Caveolin-1 (CAV-1) is a 22 kDa membrane protein necessary for caveola formation. Caveola regulates a variety of signaling molecules and receptors that interact with the CAV-1 scaffolding domain (CSD), which corresponds to amino acid 82-101 of CAV-1 (9). CAV-1 has multiple functions, such as endocytosis, lipid homeostasis, and signal transduction; it is involved in cell proliferation and migration by associating with interacting molecules and receptors, such as Src family tyrosine kinases, integrins, epidermal growth factor receptor (EGFR), and transforming growth factor (TGF) receptors (10). Thus, numerous researchers have hypothesized the involvement of CAV-1 in the pathogenesis of inflammatory or hyperproliferative skin disorders, such as skin cancers, psoriasis, fibrosis, and wound healing. Although the contribution of CAV-1 in cell migration remains controversial depending on the cell type and the environment (1114), CAV-1-regulated cell migration has also been reported to play a key role in skin diseases (1519). CAV-1 involvement in skin diseases have garnered substantial attention (2024). In this study, we focused on the latest findings on the role of CAV-1 in various skin diseases. The expression of CAV-1 in skin disorders has been investigated using several techniques (Table 1).

TABLE 1
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Table 1 Aberrant expressions of CAV-1 in human skin diseases.

2 Distribution of CAV-1 in the skin

CAV-1 is expressed in most components of the skin, including keratinocytes (46), melanocytes (47), dermal fibroblasts (28), subcutaneous white adipocytes (48) and immune cells (49). CAV-1 expression in the epidermis is most prominent in the basal and granular layers (50). CAV-1 has been suggested to regulate keratinocyte differentiation (46, 50). Decreased CAV-1 levels in keratinocytes and fibroblasts result in enhanced cell proliferation (27, 28). In melanocytes, skin pigmentation induced by UV irradiation may be modulated by CAV-1 through regulation of cyclic adenosine monophosphate (cAMP) levels (47). In adipocytes, caveolae have been reported to regulate insulin signaling (51), fatty acid transportation (52), triacylglycerol synthesis (53) and adiponectin secretion (48), indicating the involvement of CAV-1 in metabolic dysfunction.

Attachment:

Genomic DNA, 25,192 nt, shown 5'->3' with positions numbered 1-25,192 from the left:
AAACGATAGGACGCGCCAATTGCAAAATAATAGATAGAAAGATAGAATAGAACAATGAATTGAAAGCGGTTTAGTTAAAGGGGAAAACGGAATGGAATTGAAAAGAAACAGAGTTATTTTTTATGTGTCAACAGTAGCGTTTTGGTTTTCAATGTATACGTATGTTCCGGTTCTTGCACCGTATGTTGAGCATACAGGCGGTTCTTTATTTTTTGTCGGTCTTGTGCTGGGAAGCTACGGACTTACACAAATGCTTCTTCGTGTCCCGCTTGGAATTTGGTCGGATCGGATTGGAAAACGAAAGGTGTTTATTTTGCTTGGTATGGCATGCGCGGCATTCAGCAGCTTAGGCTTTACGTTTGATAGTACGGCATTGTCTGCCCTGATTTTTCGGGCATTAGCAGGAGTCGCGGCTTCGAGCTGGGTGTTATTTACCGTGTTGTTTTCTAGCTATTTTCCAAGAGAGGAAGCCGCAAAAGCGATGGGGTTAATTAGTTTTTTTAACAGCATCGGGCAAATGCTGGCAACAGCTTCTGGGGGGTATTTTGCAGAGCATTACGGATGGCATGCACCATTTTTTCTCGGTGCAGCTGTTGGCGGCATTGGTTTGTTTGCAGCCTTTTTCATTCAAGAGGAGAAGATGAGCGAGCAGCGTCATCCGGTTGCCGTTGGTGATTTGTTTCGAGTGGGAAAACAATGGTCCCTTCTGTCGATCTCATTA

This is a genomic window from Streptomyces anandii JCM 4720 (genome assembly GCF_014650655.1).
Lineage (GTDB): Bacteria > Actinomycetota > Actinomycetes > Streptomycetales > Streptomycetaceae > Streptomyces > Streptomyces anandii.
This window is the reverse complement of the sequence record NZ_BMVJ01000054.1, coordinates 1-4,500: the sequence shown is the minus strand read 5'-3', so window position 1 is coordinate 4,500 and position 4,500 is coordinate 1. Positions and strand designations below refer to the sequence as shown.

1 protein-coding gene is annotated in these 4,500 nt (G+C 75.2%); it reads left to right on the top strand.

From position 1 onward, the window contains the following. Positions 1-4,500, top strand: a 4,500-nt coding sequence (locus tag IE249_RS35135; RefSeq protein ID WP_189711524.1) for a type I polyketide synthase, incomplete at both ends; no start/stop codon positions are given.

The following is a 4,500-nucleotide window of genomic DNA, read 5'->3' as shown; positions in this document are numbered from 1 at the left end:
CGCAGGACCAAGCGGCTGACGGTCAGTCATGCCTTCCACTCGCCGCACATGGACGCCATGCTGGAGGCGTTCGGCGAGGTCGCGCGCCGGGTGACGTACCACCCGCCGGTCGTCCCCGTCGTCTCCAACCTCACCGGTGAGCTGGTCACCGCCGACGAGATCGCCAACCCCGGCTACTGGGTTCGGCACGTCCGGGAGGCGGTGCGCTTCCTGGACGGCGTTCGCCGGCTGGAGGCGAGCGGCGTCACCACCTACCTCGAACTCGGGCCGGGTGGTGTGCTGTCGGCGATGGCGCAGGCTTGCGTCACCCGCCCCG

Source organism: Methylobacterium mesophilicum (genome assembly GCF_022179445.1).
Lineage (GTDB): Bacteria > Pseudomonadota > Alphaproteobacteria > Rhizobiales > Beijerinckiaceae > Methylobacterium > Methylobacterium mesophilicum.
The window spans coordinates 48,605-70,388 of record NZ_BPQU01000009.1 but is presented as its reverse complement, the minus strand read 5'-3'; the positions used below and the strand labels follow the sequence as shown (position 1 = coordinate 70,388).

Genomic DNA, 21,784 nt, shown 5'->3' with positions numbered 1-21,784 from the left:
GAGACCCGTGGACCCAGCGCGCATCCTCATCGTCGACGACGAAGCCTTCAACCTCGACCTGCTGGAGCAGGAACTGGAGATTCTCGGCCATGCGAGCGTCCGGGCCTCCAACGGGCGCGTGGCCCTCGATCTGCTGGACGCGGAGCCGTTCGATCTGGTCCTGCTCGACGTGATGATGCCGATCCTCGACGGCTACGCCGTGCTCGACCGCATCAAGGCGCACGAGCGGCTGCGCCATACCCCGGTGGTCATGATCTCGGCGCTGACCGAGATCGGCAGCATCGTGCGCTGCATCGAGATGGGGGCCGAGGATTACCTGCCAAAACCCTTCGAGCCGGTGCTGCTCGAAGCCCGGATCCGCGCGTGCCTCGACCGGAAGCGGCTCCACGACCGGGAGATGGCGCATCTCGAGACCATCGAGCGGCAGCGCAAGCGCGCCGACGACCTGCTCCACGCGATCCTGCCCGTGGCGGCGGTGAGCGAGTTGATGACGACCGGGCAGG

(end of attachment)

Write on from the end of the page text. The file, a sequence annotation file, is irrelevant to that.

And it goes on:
CAV-1 is also expressed in immune cells; notably, aberrant CAV-1 expression was found in the monocytes of patients with systemic sclerosis and psoriasis and CAV-1 deficient monocytes are hypermigratory towards disease sites (15, 31).

Moreover, CAV-1 is expressed in the hair follicles (54). In C57B6 mice, CAV-1 was found in the bulge area, in which cells are multipotent and have high proliferative potential, and CAV-1 was expressed during all stages of the hair growth cycle: anagen (growing phase), catagen (transition phase), and telogen (resting phase) (54). CAV-1 expression is upregulated in the bulge area of patients with frontal fibrosing alopecia compared to healthy controls, and it is speculated that CAV-1 upregulation may contribute to the pathogenesis of alopecia (45).

While there have been no studies investigating the expression of CAV-1 in other skin appendages, sweat glands, and sebaceous glands, Kruglikov et al. speculated that CAV-1 may be involved in sebocyte function because CAV-1 interacts with TGF-β signaling and adiponectin, which regulate lipid production (55, 56).

3 Role of CAV-1 in skin aging